Questions not asked – answers not learned.
Are nicknames still ‘a thing’? They were in small-town Ontario, in the ‘40s, ‘50s, and ‘60s. I knew a bunch of people by names other than the ones they were given. Many of them, I never knew their real name.
In the 20 years I knew him, there was a grocer who my parents always referred to as ‘Pro’ Montgomery. Did he have a Quaker mother who named him Prophet? Or a Greek one who called him Prometheus? As a grocer, did he sell produce? Or was he just a professional proprietor??! These, and many other worthless conjectures, are free with the price of admission to this post.
For some years, my Father worked with a man he only called Pru. Again, thoughts of names like Prudent came to mind. Years later, I discovered that it is the French(-Canadian) surname Proulx, whose spelling and pronunciation so confound many English-speakers, that I have seen it spelled Prolux.
Hubbie Masterson’s real name was Bill. He was an aggressive Banty-rooster of a man who showed no signs of being hen-pecked. His friend, another Bill, was known as Biscuit. He was a Real Estate Broker whose office was right beside the town bakery, but I’m pretty sure that I heard him called ‘Biscuit,’ before he moved in.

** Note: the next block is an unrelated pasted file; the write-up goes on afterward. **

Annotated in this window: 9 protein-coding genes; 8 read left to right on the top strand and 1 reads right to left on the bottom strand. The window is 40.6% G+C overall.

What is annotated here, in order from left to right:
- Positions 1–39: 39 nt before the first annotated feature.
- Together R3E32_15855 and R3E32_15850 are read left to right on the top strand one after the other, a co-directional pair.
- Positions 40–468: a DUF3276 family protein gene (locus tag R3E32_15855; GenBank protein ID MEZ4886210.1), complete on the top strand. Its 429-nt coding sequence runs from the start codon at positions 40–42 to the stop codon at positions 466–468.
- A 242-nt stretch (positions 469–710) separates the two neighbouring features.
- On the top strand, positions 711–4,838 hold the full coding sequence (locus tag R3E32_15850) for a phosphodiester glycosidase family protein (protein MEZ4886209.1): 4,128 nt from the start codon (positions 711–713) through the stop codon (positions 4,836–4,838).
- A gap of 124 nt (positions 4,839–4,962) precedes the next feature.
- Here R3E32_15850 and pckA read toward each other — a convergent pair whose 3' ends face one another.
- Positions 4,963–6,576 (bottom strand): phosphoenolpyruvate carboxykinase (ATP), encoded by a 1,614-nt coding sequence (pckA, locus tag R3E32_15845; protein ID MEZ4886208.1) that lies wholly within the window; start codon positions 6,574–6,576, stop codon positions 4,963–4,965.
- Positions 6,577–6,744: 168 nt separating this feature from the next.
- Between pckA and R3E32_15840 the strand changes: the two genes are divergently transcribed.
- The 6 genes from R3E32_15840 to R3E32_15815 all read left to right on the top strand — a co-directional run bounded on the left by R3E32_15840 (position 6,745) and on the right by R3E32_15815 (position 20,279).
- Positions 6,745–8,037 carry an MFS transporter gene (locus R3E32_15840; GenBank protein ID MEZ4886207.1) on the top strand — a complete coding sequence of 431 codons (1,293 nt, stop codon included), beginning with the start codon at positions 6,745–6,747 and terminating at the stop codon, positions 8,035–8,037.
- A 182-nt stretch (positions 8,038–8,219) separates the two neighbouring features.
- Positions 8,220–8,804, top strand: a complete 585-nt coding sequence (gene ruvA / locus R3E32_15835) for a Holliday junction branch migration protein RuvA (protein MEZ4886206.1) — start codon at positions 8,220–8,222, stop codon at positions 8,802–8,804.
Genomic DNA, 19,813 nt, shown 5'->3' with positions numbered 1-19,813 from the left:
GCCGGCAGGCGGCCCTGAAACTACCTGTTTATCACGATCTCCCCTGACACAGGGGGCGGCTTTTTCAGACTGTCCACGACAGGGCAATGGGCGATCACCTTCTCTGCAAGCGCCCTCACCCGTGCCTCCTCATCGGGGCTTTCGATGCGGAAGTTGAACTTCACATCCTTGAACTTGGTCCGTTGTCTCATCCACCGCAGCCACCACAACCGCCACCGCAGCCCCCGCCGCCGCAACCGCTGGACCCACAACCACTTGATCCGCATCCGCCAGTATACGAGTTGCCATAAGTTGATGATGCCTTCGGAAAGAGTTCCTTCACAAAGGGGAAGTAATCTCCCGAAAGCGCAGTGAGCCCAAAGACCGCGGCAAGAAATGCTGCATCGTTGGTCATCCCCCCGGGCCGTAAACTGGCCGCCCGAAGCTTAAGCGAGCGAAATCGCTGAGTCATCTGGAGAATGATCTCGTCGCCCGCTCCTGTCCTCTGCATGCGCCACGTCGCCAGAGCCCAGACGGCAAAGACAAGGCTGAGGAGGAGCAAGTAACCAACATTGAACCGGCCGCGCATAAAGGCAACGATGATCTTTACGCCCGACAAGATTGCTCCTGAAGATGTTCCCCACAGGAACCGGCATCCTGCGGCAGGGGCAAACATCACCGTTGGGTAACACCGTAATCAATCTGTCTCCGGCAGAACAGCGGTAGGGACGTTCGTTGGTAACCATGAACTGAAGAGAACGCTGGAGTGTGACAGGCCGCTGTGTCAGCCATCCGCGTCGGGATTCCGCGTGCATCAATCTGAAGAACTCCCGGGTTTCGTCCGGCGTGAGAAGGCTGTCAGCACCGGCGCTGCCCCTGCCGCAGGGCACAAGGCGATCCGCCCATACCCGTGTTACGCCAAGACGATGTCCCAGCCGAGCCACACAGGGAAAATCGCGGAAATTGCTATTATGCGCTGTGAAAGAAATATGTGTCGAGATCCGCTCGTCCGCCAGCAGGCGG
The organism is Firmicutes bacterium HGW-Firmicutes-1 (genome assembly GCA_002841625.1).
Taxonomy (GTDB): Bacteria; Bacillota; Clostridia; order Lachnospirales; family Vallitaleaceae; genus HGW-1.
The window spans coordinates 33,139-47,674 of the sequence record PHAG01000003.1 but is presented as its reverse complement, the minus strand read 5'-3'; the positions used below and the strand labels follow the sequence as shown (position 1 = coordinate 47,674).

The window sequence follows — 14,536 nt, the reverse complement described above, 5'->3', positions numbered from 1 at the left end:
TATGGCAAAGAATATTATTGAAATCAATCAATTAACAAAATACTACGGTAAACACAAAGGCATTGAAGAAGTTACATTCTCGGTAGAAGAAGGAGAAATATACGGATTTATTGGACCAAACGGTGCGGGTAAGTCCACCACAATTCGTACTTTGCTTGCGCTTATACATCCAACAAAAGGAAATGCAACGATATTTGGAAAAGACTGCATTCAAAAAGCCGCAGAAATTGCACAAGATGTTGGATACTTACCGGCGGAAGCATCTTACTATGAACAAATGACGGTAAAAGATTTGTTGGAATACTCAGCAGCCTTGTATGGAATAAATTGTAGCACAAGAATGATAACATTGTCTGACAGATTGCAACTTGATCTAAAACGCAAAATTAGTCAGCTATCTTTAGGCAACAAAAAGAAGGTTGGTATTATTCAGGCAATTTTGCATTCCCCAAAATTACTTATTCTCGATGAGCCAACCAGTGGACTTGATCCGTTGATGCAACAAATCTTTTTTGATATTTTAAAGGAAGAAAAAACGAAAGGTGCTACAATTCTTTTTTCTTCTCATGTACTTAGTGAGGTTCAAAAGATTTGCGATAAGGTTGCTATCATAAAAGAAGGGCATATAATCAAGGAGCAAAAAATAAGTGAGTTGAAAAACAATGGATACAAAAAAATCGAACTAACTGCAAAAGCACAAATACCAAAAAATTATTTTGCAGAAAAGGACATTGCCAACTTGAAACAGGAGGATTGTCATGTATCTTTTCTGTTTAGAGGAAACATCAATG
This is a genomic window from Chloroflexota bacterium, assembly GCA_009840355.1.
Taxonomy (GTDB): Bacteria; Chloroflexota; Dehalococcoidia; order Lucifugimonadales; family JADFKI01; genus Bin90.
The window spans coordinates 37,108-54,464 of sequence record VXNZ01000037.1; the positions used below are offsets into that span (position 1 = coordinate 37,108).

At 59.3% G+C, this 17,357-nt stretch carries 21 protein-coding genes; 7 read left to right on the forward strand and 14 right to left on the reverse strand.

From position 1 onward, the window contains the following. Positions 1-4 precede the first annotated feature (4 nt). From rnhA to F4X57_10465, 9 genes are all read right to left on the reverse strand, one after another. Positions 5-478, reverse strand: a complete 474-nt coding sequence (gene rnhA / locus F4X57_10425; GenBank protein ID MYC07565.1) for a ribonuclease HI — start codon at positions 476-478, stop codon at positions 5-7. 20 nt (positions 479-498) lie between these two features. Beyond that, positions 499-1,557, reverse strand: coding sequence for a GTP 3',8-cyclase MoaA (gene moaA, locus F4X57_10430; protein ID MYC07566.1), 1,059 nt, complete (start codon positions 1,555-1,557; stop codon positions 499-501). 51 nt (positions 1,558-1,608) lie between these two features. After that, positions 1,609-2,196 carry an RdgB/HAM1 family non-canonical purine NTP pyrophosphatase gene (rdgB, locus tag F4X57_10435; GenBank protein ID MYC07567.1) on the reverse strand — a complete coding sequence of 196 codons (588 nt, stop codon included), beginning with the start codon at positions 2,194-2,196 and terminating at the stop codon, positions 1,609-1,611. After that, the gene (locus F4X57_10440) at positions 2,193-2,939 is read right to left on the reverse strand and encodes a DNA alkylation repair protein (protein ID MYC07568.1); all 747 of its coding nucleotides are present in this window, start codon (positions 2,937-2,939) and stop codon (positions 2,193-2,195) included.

The taxi owner’s son/driver became known as Chink, or Chinky, after the town got a Chinese restaurant, and he was seen there several times a week for meals and snacks. I once knew his real name, but not 65 years later. At least twice, my brother being one of them, young men got called Boomer. Not nuclear-sub commanders, this name is applied to those whose level of conversation is just consistently too loud. “Okay, boomer” now carries a different connotation. 😯
One of my schoolmates acquired the name Tack, one he still carries today. It started as ‘Whack-A-Tack,’ because he seemed to have such a fixation on sex, and so little social control that he might be caught masturbating in public.